The Minnesota Legal Market - UMN, WM, UST, HM, Iowa/Wisc

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MNbound
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Re: The Minnesota Legal Market - UMN, WM, UST, HM, Iowa/Wisc

Postby MNbound » Mon Sep 10, 2012 7:52 pm

Finally, and I know this will piss a lot of people off, but you have to understand that a below median performer at Michigan or Northwestern is probably equal in aptitude to a Mitchell/Hamline/Thomas Summa. LSAT may not be a perfect indicator for law school performance (much less lawyer performance), but when you're talking the diff between schools comprised of LSATs in the 140s and 150s and those with scorers in the high 160s through high 170s, the difference is substantial and real. There, I said it. Bash away...


I'm a 1L at William Mitchell and I scored a 165, I know of at least 5 people who scored higher than me. We're all on full scholarships and I think graduating without debt is preferrable to having a degree from Michigan with 100k+ in debt, especially if you want to practice in MN.

Gorki
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Re: The Minnesota Legal Market - UMN, WM, UST, HM, Iowa/Wisc

Postby Gorki » Mon Sep 10, 2012 7:58 pm

MNbound wrote:
Finally, and I know this will piss a lot of people off, but you have to understand that a below median performer at Michigan or Northwestern is probably equal in aptitude to a Mitchell/Hamline/Thomas Summa. LSAT may not be a perfect indicator for law school performance (much less lawyer performance), but when you're talking the diff between schools comprised of LSATs in the 140s and 150s and those with scorers in the high 160s through high 170s, the difference is substantial and real. There, I said it. Bash away...


I'm a 1L at William Mitchell and I scored a 165, I know of at least 5 people who scored higher than me. We're all on full scholarships and I think graduating without debt is preferrable to having a degree from Michigan with 100k+ in debt, especially if you want to practice in MN.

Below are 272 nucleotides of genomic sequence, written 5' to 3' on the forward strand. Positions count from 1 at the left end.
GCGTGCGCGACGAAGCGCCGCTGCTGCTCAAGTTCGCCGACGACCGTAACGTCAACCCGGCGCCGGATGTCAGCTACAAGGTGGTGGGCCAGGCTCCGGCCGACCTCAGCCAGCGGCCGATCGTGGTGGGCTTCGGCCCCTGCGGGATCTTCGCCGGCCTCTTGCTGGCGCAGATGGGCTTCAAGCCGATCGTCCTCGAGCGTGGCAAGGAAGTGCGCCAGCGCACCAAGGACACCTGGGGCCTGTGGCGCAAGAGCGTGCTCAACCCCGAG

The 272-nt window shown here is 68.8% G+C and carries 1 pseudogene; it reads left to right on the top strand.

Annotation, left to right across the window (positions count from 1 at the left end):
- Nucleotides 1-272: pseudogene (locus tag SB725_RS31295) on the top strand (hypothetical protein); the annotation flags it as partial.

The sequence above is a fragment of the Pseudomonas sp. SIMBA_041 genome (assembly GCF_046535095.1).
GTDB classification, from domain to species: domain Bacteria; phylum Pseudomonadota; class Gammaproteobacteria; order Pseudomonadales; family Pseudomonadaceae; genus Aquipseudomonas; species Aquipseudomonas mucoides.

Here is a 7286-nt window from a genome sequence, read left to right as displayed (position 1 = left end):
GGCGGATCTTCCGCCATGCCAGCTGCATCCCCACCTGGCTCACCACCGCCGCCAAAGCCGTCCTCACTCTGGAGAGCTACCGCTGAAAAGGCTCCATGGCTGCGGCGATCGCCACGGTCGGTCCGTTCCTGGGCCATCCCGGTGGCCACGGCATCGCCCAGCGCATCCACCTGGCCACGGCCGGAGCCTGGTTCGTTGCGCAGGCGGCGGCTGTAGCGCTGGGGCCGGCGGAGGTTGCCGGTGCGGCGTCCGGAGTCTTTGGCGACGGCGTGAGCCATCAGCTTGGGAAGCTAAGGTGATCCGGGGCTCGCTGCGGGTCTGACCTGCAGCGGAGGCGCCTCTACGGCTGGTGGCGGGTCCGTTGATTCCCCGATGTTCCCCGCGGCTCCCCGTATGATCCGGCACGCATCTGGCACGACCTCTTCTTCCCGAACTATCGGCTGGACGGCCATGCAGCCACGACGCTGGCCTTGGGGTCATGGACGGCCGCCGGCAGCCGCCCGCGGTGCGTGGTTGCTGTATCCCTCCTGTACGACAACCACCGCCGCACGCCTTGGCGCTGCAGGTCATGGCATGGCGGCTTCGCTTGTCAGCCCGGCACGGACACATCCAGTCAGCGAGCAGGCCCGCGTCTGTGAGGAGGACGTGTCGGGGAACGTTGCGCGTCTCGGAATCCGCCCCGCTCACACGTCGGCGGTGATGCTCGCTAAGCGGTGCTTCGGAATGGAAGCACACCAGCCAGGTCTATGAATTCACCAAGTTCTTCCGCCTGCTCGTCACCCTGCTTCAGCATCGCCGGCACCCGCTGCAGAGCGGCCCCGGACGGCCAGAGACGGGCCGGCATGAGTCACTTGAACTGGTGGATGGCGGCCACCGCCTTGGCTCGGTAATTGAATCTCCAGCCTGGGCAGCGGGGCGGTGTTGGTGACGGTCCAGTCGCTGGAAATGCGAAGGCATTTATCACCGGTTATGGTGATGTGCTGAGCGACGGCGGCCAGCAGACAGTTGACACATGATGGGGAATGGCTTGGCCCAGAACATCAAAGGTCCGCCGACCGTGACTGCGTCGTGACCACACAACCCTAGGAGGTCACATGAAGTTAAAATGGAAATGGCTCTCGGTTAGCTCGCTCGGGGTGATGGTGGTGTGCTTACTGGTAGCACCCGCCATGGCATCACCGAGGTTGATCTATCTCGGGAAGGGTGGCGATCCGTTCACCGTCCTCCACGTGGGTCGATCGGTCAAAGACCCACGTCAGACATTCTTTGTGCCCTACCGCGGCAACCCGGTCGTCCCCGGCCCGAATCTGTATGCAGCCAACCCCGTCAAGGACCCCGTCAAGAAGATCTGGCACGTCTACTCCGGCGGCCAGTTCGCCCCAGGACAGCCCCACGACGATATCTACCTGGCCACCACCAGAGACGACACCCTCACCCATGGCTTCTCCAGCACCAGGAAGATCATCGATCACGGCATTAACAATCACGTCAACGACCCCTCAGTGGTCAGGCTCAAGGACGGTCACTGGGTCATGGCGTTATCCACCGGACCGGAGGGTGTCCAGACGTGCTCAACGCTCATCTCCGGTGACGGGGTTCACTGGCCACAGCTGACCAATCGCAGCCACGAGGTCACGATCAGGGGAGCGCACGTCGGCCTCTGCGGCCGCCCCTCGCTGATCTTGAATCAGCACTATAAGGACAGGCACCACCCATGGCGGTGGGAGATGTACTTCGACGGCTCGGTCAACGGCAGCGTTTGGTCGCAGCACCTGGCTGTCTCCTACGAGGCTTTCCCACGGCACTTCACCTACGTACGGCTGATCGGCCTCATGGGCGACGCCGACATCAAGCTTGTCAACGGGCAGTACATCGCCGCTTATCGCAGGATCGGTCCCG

But you have to admit you are an outlier at WM. The average for your school is a 155, the top quarter is a 158. You and the 5 others are therefore the exception, not the rule.

EDIT: Source - --LinkRemoved--

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minnbills
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Re: The Minnesota Legal Market - UMN, WM, UST, HM, Iowa/Wisc

Postby minnbills » Mon Sep 10, 2012 9:18 pm

Gorki wrote:
But you have to admit you are an outlier at WM. The average for your school is a 155, the top quarter is a 158. You and the 5 others are therefore the exception, not the rule.

EDIT: Source - --LinkRemoved--


We're talking about a few points on a standardized test under timed conditions- an extremely stressful test no less. The difference between a 155 and a 167 is, like, 2-3 questions per section.

I agree that there is probably some difference between your typical student at the respective schools but I doubt it's substantial.

Gorki
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Re: The Minnesota Legal Market - UMN, WM, UST, HM, Iowa/Wisc

Postby Gorki » Mon Sep 10, 2012 9:26 pm

minnbills wrote:
Gorki wrote:
But you have to admit you are an outlier at WM. The average for your school is a 155, the top quarter is a 158. You and the 5 others are therefore the exception, not the rule.

EDIT: Source - --LinkRemoved--


We're talking about a few points on a standardized test under timed conditions- an extremely stressful test no less. The difference between a 155 and a 167 is, like, 2-3 questions per section.

I agree that there is probably some difference between your typical student at the respective schools but I doubt it's substantial.